Saul Marquez: [00:12:11] What would you say Ivor is one of the proudest medical leadership moments you have experienced to date.

Iver Juster: [00:12:17] Joined an organization called the disease management association of America DMA back when it formed. It’s got to be at least 15 years ago. And a few years later now it’s population health alliance. A few years later we convened consultants actuaries medical directors and people who have to implement stuff. And I think nowadays would probably include a few patients to produce books. And this became an annual thing on guidelines for how you measure outcomes. So how do you determine what outcomes to measure how do you measure them how do you avoid the bias so that you’re actually measuring the outcome and not the bias of those sorts of things. So a series of those I think some of them are still available on the population health alliance website and we can put that in the shownotes. Then a few years after that the Population Health Alliance joined was the hero organization that’s the Health Enhancement research organization which principally serves employers and their employee health programs. And we produced a magnum opus that took about two years many teams and I loved the financial outcomes section and the process of getting that together and leading that section because measuring financial outcomes of a program that’s very different if you have diabetes it’s one thing if you don’t but you’re at high risk it’s another there’s lots of moving pieces. Doing that is still highly contentious and people from companies who were in direct competition with each other had to be brought together and have a good time producing this thing and say no we’re our secret sauce needs to be how we improve outcomes not how we measure them. We need to measure them the same way and so that that was a proud moment when we launched the first edition back in 2015 and again I think we can probably provide a link in the show notes it’s a free download.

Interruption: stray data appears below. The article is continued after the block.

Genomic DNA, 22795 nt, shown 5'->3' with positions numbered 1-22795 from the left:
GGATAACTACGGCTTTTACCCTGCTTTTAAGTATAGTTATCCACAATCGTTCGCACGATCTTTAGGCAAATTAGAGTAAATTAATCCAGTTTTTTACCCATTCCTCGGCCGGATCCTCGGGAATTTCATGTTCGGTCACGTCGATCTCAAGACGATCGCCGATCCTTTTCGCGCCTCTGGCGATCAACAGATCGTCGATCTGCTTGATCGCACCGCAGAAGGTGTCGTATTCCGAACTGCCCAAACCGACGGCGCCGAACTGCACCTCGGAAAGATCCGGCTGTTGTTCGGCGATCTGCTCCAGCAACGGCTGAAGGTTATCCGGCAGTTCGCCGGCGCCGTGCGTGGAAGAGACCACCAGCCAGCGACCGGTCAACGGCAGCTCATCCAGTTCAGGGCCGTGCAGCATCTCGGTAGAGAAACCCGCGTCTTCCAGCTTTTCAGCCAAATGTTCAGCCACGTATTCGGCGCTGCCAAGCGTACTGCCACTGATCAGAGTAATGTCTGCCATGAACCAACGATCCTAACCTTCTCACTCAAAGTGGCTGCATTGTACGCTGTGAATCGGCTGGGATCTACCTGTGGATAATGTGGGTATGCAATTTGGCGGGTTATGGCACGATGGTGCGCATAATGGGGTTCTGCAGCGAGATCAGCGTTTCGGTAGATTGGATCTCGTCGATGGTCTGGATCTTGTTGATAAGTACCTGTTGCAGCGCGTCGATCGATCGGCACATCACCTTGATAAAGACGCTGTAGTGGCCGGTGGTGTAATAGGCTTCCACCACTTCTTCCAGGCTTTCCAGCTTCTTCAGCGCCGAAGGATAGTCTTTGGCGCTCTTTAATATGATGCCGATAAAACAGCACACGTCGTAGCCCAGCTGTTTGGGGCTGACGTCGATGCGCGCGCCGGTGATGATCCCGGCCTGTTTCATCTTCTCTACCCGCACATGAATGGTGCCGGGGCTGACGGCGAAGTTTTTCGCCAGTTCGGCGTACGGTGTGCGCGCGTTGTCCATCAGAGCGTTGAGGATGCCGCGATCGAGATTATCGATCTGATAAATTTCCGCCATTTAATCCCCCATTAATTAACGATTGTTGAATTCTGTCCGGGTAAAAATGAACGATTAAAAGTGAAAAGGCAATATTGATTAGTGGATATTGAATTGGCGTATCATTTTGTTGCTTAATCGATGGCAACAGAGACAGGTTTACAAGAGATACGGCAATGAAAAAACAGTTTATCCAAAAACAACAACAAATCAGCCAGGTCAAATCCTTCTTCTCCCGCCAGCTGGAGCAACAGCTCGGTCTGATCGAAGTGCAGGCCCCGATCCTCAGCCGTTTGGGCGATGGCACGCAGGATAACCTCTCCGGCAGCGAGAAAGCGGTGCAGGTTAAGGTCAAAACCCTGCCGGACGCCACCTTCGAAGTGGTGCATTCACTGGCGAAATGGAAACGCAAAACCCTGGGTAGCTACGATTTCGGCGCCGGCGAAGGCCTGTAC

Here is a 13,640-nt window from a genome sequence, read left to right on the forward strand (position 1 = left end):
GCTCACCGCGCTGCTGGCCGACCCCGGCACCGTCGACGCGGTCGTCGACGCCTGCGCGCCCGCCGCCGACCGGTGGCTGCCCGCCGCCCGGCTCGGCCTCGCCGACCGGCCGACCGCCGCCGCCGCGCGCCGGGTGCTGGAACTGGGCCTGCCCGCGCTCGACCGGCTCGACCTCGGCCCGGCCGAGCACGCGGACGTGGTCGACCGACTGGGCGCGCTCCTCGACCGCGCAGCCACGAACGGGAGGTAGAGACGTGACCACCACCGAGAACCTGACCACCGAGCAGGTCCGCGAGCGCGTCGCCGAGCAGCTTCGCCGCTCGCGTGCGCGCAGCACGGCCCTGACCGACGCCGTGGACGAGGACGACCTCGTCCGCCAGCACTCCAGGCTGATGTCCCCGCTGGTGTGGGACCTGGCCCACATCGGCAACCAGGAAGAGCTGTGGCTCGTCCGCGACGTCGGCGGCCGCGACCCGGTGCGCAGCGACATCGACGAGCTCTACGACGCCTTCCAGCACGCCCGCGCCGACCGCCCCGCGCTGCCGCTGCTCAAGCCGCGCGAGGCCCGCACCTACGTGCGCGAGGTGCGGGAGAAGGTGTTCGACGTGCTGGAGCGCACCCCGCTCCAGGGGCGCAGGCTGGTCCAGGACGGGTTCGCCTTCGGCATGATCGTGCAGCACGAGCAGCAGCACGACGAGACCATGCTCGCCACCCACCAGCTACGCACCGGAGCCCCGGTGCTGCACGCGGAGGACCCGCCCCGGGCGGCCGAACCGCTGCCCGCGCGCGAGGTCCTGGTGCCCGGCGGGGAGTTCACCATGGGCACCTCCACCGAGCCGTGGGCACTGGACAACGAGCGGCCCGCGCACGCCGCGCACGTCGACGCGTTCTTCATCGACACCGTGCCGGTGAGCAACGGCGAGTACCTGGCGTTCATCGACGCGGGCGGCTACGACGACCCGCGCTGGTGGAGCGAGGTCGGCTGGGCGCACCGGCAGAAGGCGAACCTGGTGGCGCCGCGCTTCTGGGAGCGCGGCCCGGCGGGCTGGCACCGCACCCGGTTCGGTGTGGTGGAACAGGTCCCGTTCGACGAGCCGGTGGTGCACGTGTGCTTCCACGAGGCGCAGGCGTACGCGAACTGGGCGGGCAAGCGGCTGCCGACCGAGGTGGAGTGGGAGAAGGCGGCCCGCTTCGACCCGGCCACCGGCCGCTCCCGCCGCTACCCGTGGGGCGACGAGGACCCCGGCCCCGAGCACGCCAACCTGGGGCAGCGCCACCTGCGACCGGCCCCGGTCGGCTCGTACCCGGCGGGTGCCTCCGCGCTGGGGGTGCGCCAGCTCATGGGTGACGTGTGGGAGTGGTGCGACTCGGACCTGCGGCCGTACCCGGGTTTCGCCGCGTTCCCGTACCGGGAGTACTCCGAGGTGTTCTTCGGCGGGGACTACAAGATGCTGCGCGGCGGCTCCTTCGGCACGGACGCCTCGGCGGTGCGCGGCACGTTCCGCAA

Saul Marquez: [00:13:58] Beautiful. Yeah thank you for sharing that resource and congratulations on that accomplishment and times we need to reach across the aisle and work with those that are potentially our competitors to figure out a way to get to the next level as a whole.

Iver Juster: [00:14:13] Agreed.

Saul Marquez: [00:14:14] Ivor what would you say. Right now an exciting project our focus that you’re working on.